·      Decreasing clinician morale

There are other consequences but these should suffice.

Questions That Must Be Raised

Why does government design attempt to force quality and value on everyone except vendors? 

Is close association between vendors and government healthy for US?

Why does government attempt to discern quality using EHR focus which has been unable to discern quality if with years of experience and expertise and data and higher costs?

Government could force better quality in EHR but it cannot discern quality in health care, with or without EHR.

Matters now are worse than when the government injected the first 15 billion forcing EHR upon health care before EHR or health care was ready.

The attempt to manipulate quality was always misguided, because people are far too complex and interactions between people are many times more complex.

Why Quality Focus Fails

At best clinical interventions can impact 10 – 20% of “quality.” Digital aspects of health care are a small portion of clinical care and therefore can impact only a small portion of a small portion. The current fixed mindset makes it difficult to understand that  health and health outcomes are shaped by people factors - situations, determinants, relationships...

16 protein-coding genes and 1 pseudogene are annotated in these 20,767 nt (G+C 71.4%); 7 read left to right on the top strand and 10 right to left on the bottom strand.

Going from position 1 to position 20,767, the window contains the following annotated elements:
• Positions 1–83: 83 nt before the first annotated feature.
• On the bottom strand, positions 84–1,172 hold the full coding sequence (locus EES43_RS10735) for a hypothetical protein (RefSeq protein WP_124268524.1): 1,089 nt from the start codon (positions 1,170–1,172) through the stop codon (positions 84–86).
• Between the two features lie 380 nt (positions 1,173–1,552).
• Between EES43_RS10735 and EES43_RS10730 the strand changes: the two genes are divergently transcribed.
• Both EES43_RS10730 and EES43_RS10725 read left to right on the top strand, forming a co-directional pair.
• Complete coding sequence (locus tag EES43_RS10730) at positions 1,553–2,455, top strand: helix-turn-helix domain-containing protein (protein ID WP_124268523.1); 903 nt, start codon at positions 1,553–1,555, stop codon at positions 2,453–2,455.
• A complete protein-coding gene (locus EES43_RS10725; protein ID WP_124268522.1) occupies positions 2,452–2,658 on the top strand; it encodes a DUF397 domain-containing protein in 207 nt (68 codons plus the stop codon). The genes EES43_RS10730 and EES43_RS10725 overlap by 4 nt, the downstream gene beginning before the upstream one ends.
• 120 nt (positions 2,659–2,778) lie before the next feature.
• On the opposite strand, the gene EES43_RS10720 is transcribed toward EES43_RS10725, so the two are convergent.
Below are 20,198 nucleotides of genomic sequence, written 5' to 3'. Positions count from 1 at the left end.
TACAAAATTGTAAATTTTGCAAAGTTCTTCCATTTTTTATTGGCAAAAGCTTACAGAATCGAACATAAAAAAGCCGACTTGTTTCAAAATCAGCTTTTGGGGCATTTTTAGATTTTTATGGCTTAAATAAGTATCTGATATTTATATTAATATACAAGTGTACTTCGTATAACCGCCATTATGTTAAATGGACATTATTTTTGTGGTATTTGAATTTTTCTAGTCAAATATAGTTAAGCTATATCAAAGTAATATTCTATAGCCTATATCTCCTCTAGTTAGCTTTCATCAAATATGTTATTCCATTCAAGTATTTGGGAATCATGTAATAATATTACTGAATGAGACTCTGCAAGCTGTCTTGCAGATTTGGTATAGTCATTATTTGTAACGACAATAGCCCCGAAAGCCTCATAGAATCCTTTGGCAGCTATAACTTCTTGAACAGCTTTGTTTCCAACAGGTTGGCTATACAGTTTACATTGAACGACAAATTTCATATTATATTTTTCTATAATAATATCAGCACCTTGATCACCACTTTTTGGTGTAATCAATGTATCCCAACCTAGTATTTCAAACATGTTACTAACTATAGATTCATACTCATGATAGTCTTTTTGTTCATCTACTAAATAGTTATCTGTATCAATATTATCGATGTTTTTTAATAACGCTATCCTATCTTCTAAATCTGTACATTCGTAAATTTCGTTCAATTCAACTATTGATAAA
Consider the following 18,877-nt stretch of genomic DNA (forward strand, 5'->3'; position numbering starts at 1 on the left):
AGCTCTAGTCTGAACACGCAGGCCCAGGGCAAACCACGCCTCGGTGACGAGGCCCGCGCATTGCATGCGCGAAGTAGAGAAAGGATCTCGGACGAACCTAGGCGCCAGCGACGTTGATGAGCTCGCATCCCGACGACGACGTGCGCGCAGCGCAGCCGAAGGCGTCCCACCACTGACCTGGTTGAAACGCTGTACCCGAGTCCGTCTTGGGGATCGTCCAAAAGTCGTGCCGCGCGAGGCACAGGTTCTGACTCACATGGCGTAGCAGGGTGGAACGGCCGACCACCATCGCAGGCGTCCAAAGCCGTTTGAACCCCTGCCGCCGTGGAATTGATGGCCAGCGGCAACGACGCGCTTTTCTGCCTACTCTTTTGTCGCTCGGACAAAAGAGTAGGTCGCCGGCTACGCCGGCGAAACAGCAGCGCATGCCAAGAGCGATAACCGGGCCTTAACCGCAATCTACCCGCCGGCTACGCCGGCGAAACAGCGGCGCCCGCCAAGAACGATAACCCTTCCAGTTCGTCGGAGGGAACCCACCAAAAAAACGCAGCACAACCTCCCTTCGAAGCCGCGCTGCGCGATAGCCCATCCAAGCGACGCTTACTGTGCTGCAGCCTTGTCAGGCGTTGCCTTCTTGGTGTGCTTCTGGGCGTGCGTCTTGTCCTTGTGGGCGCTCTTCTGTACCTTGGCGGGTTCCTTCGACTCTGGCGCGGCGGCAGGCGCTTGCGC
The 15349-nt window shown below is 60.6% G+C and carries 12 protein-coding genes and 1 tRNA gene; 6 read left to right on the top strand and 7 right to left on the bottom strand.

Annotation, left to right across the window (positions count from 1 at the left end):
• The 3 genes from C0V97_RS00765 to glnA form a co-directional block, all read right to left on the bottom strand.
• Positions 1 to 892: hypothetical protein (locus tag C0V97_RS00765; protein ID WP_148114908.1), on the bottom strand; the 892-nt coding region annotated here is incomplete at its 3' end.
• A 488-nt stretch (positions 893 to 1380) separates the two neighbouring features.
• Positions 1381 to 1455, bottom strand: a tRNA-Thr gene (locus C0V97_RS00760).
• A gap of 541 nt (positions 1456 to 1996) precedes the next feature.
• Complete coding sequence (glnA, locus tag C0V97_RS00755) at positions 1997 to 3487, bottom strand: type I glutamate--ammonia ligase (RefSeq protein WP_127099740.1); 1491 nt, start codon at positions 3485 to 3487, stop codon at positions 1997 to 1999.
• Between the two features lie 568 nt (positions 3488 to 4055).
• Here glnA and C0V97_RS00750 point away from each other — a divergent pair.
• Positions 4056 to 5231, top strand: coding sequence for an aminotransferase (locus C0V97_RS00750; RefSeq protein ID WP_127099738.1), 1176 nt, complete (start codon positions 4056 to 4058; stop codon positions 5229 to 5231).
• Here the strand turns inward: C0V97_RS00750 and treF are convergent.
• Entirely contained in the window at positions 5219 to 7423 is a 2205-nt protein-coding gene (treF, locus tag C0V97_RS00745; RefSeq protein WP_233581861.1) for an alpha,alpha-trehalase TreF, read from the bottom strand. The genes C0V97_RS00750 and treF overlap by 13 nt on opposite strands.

Digital manipulations can change care and increase the costs of care. Not much more can be claimed.

Real Solutions

Health care is basically care delivered person to person. Real solutions for health care support the person delivering the care as they interact with the person receiving the care. More support specific to deliver allows integration, outreach, more time with the patient, longer hours when care can be accessed, and more access in more places. Costly interventions and innovations act to decrease the funds available to support the personnel delivering the care.

Real Solutions Are People Interacting With and For Patients 

Government should focus on supporting those who deliver care and should avoid compromising support for those who care.

Recent Posts and References  

Government Compromise of Trauma Response - Government could also address compromises of access to emergency care rather than closing down facilities distributed where emergency care is needed  (it also doesn't help that insurers sometimes reimburse patients who then do not pay for the care they received).

Prevent MACRA to Do No Harm

Talk About Unpaid Stressed and Abused For Decades - a journalist wakes to health care abuses, but then there is primary care. 
No Positive Spin for the Innovator Tailspin - more claims for innovation successes are apparently attempts to hide failure

Population Health from Above or Below  - population health must not be another new crop to harvest for consultants, associations, and institutions. In must remain about the health of the population, not the wallets of those already doing best.
Stop the Promotion To Restore Mental Health Access - claims of mental health care reforms or improvements are a stark contrast from the reality of lowest payment, highest complexity of care, unreliable payment, and poor support other than lots of rhetoric




Primary care can be recovered and should be recovered, 
but cannot be recovered when moving the wrong directions